Over-the-Counter drugs containing DXM FAQ
What are over-the-counter drugs?
Over-the-counter cold and cough medicines are sold without a prescription. Some contain the cough-suppressing ingredient called dextromethorphan (DXM), which creates a high when taken in large doses. There are many different products that contain DXM, including Robitussin, Dayquil, and some Vicks products; often these products have “Tuss” or “DM” in their name.
What does DXM do?
If taken in large quantities, DXM can cause hallucinations, loss of motor control, and out-of- body (or dissociative) sensations.
Side effects of excessive cold and cough medicine use include fever, confusion, impaired judgment, blurred vision, dizziness, paranoia, excessive sweating, slurred speech, nausea, vomiting, abdominal pain, irregular heartbeat, high blood pressure, headache, lethargy, numbness of fingers and toes, dry and itchy skin, loss of consciousness, seizures, brain damage, and even death.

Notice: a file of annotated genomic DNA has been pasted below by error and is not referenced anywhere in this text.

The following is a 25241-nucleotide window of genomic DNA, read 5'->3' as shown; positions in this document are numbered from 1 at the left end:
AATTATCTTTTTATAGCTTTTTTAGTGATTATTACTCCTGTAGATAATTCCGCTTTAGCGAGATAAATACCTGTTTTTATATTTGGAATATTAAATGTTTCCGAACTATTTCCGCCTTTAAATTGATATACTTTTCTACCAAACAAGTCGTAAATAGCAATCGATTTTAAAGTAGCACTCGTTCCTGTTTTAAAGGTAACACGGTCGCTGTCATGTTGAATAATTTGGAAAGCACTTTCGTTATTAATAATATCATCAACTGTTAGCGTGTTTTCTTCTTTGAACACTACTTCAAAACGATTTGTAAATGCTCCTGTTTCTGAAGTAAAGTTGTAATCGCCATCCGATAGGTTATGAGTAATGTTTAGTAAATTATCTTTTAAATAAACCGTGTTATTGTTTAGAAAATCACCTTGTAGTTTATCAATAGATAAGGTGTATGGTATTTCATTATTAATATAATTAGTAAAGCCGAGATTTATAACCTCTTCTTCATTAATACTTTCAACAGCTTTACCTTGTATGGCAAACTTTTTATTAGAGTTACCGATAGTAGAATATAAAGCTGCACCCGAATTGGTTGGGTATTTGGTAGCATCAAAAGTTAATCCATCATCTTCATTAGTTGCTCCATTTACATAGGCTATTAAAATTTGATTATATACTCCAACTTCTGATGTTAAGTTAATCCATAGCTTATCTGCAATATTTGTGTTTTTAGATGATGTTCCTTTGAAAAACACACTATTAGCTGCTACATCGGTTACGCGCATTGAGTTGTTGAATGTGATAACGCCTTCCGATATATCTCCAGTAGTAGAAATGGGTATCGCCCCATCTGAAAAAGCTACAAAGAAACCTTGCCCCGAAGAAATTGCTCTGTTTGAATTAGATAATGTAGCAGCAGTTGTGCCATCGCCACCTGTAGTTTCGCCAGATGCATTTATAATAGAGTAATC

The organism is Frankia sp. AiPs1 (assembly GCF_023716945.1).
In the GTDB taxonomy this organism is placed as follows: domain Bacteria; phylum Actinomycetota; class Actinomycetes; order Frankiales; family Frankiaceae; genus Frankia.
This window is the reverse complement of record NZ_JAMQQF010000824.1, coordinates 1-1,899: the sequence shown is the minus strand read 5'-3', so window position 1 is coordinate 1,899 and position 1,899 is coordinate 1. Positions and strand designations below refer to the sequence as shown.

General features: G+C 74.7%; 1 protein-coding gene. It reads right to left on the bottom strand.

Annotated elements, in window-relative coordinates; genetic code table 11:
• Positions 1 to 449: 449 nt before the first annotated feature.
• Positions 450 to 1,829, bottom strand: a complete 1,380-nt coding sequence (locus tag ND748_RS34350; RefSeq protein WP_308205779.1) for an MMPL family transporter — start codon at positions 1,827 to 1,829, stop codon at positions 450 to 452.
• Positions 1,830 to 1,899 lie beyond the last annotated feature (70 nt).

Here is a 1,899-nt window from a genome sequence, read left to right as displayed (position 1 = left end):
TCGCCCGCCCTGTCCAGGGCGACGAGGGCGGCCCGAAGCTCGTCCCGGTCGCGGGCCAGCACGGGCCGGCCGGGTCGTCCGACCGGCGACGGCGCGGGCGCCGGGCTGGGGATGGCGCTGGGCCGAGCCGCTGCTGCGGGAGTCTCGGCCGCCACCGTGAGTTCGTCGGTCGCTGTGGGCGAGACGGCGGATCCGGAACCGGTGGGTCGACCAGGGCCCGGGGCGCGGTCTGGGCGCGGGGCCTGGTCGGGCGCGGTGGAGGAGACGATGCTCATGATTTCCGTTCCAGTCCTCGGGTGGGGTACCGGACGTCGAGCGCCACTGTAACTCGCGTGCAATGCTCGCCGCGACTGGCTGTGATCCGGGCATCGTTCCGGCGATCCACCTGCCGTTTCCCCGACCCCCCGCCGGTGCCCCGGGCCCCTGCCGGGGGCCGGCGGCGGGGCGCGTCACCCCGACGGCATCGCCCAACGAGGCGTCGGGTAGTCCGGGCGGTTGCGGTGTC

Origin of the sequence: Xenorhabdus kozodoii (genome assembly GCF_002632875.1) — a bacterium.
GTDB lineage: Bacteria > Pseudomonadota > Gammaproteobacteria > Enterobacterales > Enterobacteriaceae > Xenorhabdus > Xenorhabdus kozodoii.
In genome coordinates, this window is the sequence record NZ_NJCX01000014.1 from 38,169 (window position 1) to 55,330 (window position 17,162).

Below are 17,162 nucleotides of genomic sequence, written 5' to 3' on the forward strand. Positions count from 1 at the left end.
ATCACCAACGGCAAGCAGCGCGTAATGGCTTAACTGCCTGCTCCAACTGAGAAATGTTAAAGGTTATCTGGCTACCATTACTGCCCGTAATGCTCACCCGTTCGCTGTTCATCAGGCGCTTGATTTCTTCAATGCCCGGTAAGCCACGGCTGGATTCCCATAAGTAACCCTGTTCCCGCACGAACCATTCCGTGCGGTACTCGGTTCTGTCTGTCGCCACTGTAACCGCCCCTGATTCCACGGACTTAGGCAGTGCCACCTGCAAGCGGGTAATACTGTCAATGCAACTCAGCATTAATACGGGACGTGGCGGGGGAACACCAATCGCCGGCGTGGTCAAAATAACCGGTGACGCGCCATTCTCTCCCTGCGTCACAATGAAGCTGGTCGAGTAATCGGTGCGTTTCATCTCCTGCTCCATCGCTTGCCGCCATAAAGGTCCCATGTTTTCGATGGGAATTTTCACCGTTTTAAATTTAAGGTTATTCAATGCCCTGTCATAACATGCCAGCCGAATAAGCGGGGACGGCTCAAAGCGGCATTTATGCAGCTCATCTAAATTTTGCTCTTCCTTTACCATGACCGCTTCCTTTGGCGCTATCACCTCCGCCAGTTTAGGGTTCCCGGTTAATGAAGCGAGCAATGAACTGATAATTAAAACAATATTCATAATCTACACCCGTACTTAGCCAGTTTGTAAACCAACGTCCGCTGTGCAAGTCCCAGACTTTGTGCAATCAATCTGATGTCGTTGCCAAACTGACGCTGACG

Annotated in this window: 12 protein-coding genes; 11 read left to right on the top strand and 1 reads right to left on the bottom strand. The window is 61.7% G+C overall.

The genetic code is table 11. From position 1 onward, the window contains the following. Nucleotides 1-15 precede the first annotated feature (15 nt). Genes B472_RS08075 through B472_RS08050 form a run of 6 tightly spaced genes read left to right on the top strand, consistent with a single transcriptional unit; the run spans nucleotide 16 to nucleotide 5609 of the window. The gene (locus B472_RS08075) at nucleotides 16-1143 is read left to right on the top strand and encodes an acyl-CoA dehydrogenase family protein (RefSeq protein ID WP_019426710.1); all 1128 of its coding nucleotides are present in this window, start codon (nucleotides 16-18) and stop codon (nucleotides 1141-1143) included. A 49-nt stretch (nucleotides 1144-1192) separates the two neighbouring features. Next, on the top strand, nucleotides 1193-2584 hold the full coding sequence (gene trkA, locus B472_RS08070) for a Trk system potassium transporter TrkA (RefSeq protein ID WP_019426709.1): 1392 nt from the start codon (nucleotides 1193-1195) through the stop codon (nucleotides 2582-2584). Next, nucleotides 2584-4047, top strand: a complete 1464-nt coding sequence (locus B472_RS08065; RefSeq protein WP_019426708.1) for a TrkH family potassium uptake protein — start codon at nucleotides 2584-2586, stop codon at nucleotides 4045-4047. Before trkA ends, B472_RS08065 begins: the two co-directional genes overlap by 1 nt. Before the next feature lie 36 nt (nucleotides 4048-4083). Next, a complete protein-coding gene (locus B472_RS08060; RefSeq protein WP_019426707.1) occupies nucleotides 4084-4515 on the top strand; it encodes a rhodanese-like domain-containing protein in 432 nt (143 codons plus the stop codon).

How are over-the-counter drugs used?
Cough and cold medicines, which come in tablets, capsules, gel caps, and lozenges as well as syrups, are swallowed in large doses to achieve intoxication. DXM can also be extracted from cough and cold medicines, turned into a powder, and snorted.
What other names do people use for over-the-counter drugs?
Candy, c-c-c, dex, DM, drex, red devils, robo, robotripping, rojo, triple c, tussin, velvet, and vitamin D.
What are the signs of use?
Signs of cold or cough medicine abuse include missing medicine or empty medicine containers, intoxication, lethargy, spaciness, slurred
speech, and redness of face.
How bad is it? What are the long-term effects?
Excessive use of DXM can produce hallucinogenic and other psychiatric effects and can lead to brain damage and death.
How addictive is it?
Regular and ongoing use of cough and cold medicines can lead to psychological dependance.